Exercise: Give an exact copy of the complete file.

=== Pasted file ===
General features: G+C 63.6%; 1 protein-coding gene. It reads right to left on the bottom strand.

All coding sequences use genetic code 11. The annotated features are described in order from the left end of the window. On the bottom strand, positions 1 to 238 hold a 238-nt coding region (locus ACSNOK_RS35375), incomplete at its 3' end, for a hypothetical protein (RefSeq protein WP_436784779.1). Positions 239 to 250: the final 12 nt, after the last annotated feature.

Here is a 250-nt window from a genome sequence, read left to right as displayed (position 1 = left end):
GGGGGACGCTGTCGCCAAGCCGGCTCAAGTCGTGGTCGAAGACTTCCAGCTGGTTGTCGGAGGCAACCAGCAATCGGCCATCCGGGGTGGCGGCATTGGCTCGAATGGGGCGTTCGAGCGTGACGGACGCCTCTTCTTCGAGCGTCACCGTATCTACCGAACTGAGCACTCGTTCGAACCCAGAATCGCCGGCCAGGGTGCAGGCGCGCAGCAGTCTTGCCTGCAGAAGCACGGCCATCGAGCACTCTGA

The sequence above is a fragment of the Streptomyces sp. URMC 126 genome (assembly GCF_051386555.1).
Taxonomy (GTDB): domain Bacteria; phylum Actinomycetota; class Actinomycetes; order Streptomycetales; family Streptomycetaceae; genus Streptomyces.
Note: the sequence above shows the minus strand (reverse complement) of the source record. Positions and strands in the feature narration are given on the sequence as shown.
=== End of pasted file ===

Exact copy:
General features: G+C 63.6%; 1 protein-coding gene. It reads right to left on the bottom strand.

All coding sequences use genetic code 11. The annotated features are described in order from the left end of the window. On the bottom strand, positions 1 to 238 hold a 238-nt coding region (locus ACSNOK_RS35375), incomplete at its 3' end, for a hypothetical protein (RefSeq protein WP_436784779.1). Positions 239 to 250: the final 12 nt, after the last annotated feature.

Here is a 250-nt window from a genome sequence, read left to right as displayed (position 1 = left end):
GGGGGACGCTGTCGCCAAGCCGGCTCAAGTCGTGGTCGAAGACTTCCAGCTGGTTGTCGGAGGCAACCAGCAATCGGCCATCCGGGGTGGCGGCATTGGCTCGAATGGGGCGTTCGAGCGTGACGGACGCCTCTTCTTCGAGCGTCACCGTATCTACCGAACTGAGCACTCGTTCGAACCCAGAATCGCCGGCCAGGGTGCAGGCGCGCAGCAGTCTTGCCTGCAGAAGCACGGCCATCGAGCACTCTGA

The sequence above is a fragment of the Streptomyces sp. URMC 126 genome (assembly GCF_051386555.1).
Taxonomy (GTDB): domain Bacteria; phylum Actinomycetota; class Actinomycetes; order Streptomycetales; family Streptomycetaceae; genus Streptomyces.
Note: the sequence above shows the minus strand (reverse complement) of the source record. Positions and strands in the feature narration are given on the sequence as shown.